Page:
09 Jan Constraining Chaos – Part One
cha·os - behavior so unpredictable as to appear random, owing to great sensitivity to small changes in conditions.
Many events tied to organic and non-organic matter appear to be chaotic: Bees hovering around a hive, a handful of pebbles bouncing around on the face of an audio speaker, the flip of a coin, etc. Upon closer inspection, we know that what can sometimes seem random, is really just complex mathematical statistics playing with our sense of perception. Humans were not designed to "see" complexity all that well. We have evolved to make the best quick assumption of our current perception of reality in favor of quicker decision making; i.e., our fight or flight response.
To many, the stock market, along with the price action related to securities, seems very random. Tiny little blips of green and red flash along with lightning speed filling the screens with a blur - not to mention, stocks that go down on good fundamentals, while others with horrible balance sheets and no earnings go straight up - it almost seems like there is no rhyme or reason to any of it.
Enter the term: Standard Deviation. If we think of chaos in terms of what is or isn't probable, we get a bigger picture view of what is or isn't going on and with a level of frequency. Things that happen more frequently can be plotted against things that happen less frequently.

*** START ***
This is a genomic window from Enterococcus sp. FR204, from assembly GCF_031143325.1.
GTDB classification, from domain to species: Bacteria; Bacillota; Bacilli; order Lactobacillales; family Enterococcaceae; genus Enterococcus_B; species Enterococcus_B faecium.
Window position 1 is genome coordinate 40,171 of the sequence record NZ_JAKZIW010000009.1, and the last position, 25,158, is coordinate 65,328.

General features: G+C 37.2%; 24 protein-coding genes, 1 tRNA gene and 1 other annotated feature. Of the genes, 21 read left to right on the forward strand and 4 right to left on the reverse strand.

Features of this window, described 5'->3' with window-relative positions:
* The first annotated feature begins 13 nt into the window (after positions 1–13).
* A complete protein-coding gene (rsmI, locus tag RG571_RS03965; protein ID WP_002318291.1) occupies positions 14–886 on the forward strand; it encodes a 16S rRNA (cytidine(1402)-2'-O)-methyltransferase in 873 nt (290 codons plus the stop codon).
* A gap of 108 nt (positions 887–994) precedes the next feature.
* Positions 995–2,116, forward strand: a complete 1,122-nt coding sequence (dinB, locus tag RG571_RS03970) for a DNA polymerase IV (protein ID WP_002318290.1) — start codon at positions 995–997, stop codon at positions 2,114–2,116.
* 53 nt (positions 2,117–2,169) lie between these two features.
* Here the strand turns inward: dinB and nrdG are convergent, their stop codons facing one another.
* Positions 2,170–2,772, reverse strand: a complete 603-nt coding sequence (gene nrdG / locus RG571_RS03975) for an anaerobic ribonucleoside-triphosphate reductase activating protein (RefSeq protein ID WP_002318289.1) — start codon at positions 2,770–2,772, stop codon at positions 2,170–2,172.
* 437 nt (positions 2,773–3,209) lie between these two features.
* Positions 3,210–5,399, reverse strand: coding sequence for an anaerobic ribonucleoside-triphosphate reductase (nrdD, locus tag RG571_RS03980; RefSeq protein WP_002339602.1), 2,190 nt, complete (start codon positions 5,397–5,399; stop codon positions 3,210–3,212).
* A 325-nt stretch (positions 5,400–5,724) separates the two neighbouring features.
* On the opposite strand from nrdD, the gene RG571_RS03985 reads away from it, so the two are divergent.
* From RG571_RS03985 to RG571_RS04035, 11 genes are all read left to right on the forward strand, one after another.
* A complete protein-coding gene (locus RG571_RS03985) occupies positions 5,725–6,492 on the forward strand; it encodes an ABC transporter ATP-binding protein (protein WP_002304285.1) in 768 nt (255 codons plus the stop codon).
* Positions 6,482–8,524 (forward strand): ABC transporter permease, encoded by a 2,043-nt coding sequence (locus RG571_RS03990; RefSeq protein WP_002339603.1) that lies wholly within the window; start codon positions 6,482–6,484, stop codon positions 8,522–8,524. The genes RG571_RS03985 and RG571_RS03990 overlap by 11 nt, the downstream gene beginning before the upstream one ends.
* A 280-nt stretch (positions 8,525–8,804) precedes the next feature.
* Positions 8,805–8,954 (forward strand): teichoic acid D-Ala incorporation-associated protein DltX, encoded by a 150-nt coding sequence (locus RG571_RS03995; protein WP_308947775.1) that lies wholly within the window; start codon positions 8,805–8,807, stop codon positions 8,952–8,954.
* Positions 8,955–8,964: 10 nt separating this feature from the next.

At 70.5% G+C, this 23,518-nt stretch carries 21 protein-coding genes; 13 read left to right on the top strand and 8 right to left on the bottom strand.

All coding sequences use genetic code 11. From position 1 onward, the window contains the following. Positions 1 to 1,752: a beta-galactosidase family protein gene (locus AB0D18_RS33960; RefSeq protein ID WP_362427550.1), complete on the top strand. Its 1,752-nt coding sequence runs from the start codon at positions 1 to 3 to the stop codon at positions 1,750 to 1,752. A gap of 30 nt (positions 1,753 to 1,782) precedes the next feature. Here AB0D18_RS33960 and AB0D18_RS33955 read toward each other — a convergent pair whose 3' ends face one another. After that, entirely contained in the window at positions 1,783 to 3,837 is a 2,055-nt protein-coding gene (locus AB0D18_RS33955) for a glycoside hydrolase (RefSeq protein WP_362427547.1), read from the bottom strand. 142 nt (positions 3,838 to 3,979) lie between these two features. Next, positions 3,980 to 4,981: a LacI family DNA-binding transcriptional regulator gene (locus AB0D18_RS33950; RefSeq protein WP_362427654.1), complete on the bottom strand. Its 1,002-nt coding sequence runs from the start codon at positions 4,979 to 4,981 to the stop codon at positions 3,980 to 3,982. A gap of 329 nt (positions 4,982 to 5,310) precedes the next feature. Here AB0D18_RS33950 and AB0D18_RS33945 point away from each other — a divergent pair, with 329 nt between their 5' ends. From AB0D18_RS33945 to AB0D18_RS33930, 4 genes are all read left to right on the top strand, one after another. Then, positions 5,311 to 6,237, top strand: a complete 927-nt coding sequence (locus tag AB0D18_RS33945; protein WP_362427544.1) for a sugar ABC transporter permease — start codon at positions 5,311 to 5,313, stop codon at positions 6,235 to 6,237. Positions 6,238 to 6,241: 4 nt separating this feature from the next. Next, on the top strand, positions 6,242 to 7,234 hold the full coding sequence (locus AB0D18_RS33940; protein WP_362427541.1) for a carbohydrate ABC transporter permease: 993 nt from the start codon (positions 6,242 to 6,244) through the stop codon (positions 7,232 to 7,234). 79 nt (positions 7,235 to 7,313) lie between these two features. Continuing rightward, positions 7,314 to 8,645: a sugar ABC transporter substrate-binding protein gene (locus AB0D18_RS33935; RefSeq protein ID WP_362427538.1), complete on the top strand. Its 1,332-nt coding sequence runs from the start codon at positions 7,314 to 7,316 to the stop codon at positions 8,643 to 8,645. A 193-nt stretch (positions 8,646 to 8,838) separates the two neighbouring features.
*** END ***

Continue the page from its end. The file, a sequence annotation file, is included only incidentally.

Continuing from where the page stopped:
If we have a look at a graph describing rainfall at certain times, we can see that "normal" rainfall occurs the most frequently and at the outside of the curve (the standard deviations, or "tails") we see how to plot the times when there is much below/above normal rainfall, etc.
Using this type of visual, it starts to become more clear that within something that seems random, there are groups of occurrences that can be plotted against each other. If we take it a few steps further and with a little more inspection we can assign levels of probability to these events.
What does rainfall have to do with the stock market? Well, if we revisit the notion of price action in the markets, we can observe that securities are not necessarily random and that all prices within a security also has standard deviations from its mean price.
The options market arrives at its prices for strike prices in this very manner - at lightning speed. Strike prices that are further away from the money, which have a less likelihood of being "in-the-money" cost less because they have a lower perceived probability becoming profitable, according to the general consensus of the options market along with its formula for calculating these prices.
The basic gist of this is: Selling these out-of-the-money options have the greatest probability of success, speaking from a mathematical point of view. However, there is always a trade-off - with greater probability of success comes greater risk if one of these "standard deviation" outlier events happen. Meaning that the trader "selling" this premium is taking on the risk of one of these events wiping out months or sometimes years worth of steady gains.
"So how do I get the best of both worlds? I want to sell these out-of-the-money options for small profits and protect myself from the big cataclysmic event that will bankrupt my account!"